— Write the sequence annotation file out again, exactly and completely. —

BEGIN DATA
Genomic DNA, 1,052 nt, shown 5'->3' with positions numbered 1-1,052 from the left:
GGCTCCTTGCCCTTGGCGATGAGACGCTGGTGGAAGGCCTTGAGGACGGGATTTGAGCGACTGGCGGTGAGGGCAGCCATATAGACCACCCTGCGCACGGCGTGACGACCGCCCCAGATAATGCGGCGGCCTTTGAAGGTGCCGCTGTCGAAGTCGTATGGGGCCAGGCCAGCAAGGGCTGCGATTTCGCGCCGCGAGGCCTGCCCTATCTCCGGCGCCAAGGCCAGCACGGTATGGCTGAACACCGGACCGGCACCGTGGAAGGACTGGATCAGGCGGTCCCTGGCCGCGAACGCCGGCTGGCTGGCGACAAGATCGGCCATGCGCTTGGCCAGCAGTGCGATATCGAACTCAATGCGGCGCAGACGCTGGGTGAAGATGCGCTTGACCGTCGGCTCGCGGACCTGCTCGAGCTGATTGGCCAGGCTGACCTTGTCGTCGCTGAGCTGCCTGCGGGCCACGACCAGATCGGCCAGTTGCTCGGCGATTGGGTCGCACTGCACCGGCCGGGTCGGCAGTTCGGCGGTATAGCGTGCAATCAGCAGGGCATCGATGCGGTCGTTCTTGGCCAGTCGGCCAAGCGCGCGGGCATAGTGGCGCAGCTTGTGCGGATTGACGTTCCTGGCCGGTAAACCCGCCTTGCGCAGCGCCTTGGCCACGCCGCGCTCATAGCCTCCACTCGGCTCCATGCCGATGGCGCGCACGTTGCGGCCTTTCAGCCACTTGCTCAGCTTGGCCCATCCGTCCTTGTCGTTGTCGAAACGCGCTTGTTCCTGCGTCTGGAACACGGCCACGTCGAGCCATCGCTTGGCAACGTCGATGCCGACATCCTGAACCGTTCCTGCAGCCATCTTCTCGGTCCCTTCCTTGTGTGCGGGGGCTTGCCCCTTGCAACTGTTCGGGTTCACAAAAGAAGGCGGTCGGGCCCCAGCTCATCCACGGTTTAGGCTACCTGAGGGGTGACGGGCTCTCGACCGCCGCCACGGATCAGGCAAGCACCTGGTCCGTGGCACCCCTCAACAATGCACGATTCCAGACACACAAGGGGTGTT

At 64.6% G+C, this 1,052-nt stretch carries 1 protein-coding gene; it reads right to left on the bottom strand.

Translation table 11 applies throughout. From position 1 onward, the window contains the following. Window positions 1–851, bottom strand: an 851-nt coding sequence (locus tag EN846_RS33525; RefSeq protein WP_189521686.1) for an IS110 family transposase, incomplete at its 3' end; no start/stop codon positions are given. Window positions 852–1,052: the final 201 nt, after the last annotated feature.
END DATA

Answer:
Genomic DNA, 1,052 nt, shown 5'->3' with positions numbered 1-1,052 from the left:
GGCTCCTTGCCCTTGGCGATGAGACGCTGGTGGAAGGCCTTGAGGACGGGATTTGAGCGACTGGCGGTGAGGGCAGCCATATAGACCACCCTGCGCACGGCGTGACGACCGCCCCAGATAATGCGGCGGCCTTTGAAGGTGCCGCTGTCGAAGTCGTATGGGGCCAGGCCAGCAAGGGCTGCGATTTCGCGCCGCGAGGCCTGCCCTATCTCCGGCGCCAAGGCCAGCACGGTATGGCTGAACACCGGACCGGCACCGTGGAAGGACTGGATCAGGCGGTCCCTGGCCGCGAACGCCGGCTGGCTGGCGACAAGATCGGCCATGCGCTTGGCCAGCAGTGCGATATCGAACTCAATGCGGCGCAGACGCTGGGTGAAGATGCGCTTGACCGTCGGCTCGCGGACCTGCTCGAGCTGATTGGCCAGGCTGACCTTGTCGTCGCTGAGCTGCCTGCGGGCCACGACCAGATCGGCCAGTTGCTCGGCGATTGGGTCGCACTGCACCGGCCGGGTCGGCAGTTCGGCGGTATAGCGTGCAATCAGCAGGGCATCGATGCGGTCGTTCTTGGCCAGTCGGCCAAGCGCGCGGGCATAGTGGCGCAGCTTGTGCGGATTGACGTTCCTGGCCGGTAAACCCGCCTTGCGCAGCGCCTTGGCCACGCCGCGCTCATAGCCTCCACTCGGCTCCATGCCGATGGCGCGCACGTTGCGGCCTTTCAGCCACTTGCTCAGCTTGGCCCATCCGTCCTTGTCGTTGTCGAAACGCGCTTGTTCCTGCGTCTGGAACACGGCCACGTCGAGCCATCGCTTGGCAACGTCGATGCCGACATCCTGAACCGTTCCTGCAGCCATCTTCTCGGTCCCTTCCTTGTGTGCGGGGGCTTGCCCCTTGCAACTGTTCGGGTTCACAAAAGAAGGCGGTCGGGCCCCAGCTCATCCACGGTTTAGGCTACCTGAGGGGTGACGGGCTCTCGACCGCCGCCACGGATCAGGCAAGCACCTGGTCCGTGGCACCCCTCAACAATGCACGATTCCAGACACACAAGGGGTGTT

At 64.6% G+C, this 1,052-nt stretch carries 1 protein-coding gene; it reads right to left on the bottom strand.

Translation table 11 applies throughout. From position 1 onward, the window contains the following. Window positions 1–851, bottom strand: an 851-nt coding sequence (locus tag EN846_RS33525; RefSeq protein WP_189521686.1) for an IS110 family transposase, incomplete at its 3' end; no start/stop codon positions are given. Window positions 852–1,052: the final 201 nt, after the last annotated feature.